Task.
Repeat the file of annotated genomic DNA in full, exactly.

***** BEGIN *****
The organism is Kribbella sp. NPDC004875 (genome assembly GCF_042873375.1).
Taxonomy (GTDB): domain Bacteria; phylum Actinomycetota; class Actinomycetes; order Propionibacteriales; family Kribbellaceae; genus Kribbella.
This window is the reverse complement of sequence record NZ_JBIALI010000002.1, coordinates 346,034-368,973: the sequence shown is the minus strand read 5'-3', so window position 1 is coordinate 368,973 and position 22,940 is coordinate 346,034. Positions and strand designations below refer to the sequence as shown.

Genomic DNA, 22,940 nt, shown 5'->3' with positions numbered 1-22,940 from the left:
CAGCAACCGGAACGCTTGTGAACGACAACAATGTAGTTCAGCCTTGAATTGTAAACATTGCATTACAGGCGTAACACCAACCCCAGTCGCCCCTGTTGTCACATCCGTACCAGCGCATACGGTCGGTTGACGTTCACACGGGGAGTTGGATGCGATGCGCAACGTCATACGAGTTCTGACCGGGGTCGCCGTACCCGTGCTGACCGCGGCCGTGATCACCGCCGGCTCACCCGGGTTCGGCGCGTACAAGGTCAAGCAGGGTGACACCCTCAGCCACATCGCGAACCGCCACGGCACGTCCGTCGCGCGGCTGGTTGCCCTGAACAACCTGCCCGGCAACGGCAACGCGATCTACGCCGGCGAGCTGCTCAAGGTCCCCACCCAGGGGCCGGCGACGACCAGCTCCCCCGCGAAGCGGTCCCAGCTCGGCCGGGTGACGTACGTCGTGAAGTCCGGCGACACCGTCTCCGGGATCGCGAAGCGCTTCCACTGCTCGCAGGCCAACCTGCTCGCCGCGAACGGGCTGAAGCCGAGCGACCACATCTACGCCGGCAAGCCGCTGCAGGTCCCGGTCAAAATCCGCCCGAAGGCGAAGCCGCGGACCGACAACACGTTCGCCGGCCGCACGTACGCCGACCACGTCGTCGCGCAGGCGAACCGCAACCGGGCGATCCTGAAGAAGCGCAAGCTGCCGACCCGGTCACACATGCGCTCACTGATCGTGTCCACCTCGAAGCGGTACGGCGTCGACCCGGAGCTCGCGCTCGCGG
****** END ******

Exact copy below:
The organism is Kribbella sp. NPDC004875 (genome assembly GCF_042873375.1).
Taxonomy (GTDB): domain Bacteria; phylum Actinomycetota; class Actinomycetes; order Propionibacteriales; family Kribbellaceae; genus Kribbella.
This window is the reverse complement of sequence record NZ_JBIALI010000002.1, coordinates 346,034-368,973: the sequence shown is the minus strand read 5'-3', so window position 1 is coordinate 368,973 and position 22,940 is coordinate 346,034. Positions and strand designations below refer to the sequence as shown.

Genomic DNA, 22,940 nt, shown 5'->3' with positions numbered 1-22,940 from the left:
CAGCAACCGGAACGCTTGTGAACGACAACAATGTAGTTCAGCCTTGAATTGTAAACATTGCATTACAGGCGTAACACCAACCCCAGTCGCCCCTGTTGTCACATCCGTACCAGCGCATACGGTCGGTTGACGTTCACACGGGGAGTTGGATGCGATGCGCAACGTCATACGAGTTCTGACCGGGGTCGCCGTACCCGTGCTGACCGCGGCCGTGATCACCGCCGGCTCACCCGGGTTCGGCGCGTACAAGGTCAAGCAGGGTGACACCCTCAGCCACATCGCGAACCGCCACGGCACGTCCGTCGCGCGGCTGGTTGCCCTGAACAACCTGCCCGGCAACGGCAACGCGATCTACGCCGGCGAGCTGCTCAAGGTCCCCACCCAGGGGCCGGCGACGACCAGCTCCCCCGCGAAGCGGTCCCAGCTCGGCCGGGTGACGTACGTCGTGAAGTCCGGCGACACCGTCTCCGGGATCGCGAAGCGCTTCCACTGCTCGCAGGCCAACCTGCTCGCCGCGAACGGGCTGAAGCCGAGCGACCACATCTACGCCGGCAAGCCGCTGCAGGTCCCGGTCAAAATCCGCCCGAAGGCGAAGCCGCGGACCGACAACACGTTCGCCGGCCGCACGTACGCCGACCACGTCGTCGCGCAGGCGAACCGCAACCGGGCGATCCTGAAGAAGCGCAAGCTGCCGACCCGGTCACACATGCGCTCACTGATCGTGTCCACCTCGAAGCGGTACGGCGTCGACCCGGAGCTCGCGCTCGCGG